Other choice selections for adding hardy and colorful, ground-covering waves of creeping fun in the garden are:

Of course, I could add a bounty of creeping Junipers to this list, but I think those might be best reserved to a future post. In the meantime, keep an eye out for the creepy creepers creeping their way through your neighborhood in the near future and for those special colorful creepers at your local independent garden centers!

Ed-
Conifer Lover

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Santa and the Sester Dwarf

I know it seems early, but really, we are into the 2nd week of November. Thanksgiving is just two weeks away and Christmas – well, it’s coming quickly – and chances are, your family enjoys doing some kind of festive decorating for the holiday season. I know mine does.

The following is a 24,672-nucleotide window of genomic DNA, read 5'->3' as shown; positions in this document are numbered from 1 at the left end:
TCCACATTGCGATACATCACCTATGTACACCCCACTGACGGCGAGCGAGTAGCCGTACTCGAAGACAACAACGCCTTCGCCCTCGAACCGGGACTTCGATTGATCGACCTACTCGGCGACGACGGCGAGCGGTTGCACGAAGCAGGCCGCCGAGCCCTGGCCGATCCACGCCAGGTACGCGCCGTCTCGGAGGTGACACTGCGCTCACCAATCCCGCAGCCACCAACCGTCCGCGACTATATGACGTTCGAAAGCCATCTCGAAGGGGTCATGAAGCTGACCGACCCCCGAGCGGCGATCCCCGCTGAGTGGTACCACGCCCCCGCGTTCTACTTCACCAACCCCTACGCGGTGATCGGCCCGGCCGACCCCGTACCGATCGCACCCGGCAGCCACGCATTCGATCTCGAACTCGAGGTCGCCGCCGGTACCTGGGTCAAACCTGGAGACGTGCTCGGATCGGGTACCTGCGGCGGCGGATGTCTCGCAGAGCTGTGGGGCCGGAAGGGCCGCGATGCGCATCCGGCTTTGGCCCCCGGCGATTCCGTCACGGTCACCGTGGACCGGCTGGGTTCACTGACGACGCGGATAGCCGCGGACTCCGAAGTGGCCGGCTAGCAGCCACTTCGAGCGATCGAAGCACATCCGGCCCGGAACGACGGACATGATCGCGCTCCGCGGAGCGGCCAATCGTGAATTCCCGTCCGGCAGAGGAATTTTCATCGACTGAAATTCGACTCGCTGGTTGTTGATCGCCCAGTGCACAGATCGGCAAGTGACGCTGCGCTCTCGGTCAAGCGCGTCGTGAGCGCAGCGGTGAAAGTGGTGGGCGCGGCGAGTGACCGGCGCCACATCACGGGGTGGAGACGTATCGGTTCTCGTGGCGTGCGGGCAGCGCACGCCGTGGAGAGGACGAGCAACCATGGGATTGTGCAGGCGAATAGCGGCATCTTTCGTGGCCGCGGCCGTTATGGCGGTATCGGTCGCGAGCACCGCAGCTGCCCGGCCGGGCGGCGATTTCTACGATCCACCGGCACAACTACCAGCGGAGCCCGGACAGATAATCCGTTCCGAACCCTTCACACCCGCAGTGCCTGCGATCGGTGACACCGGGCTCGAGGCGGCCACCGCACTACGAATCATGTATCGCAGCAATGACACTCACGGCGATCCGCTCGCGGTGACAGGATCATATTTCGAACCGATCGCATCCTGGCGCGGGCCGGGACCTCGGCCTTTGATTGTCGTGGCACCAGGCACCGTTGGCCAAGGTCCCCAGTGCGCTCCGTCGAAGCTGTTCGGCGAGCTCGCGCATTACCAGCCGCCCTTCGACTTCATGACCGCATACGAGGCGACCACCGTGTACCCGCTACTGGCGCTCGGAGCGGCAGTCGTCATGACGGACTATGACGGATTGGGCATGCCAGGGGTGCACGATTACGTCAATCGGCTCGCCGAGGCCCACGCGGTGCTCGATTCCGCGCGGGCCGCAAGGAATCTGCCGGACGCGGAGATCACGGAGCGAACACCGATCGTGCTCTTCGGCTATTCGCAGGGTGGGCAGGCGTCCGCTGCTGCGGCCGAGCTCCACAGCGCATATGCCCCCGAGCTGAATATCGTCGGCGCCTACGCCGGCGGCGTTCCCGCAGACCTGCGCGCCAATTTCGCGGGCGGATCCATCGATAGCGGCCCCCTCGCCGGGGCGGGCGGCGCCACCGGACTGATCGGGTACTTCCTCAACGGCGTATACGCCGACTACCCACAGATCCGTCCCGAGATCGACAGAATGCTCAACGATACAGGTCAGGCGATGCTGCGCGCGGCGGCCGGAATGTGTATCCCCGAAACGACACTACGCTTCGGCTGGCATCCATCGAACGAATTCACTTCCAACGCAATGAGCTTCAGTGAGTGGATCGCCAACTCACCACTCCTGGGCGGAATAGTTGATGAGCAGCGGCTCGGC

A few posts back I mentioned that I was making an attempt to encourage my wife to miniaturize our holiday decorating to some degree. I talked about creating some winter themed container plantings which featured dwarf and miniature conifers. As I began to work on some of those new plantings, I realized how perfect these kinds of decorations would be for my urban friends living in apartments or condos. Most all of them have at least a small patio or balcony where they enjoy potted plants throughout the warmer season. Why not utilize those same pots that are now filled with spent annuals and perennials and fill them with holiday themed plants featuring conifers?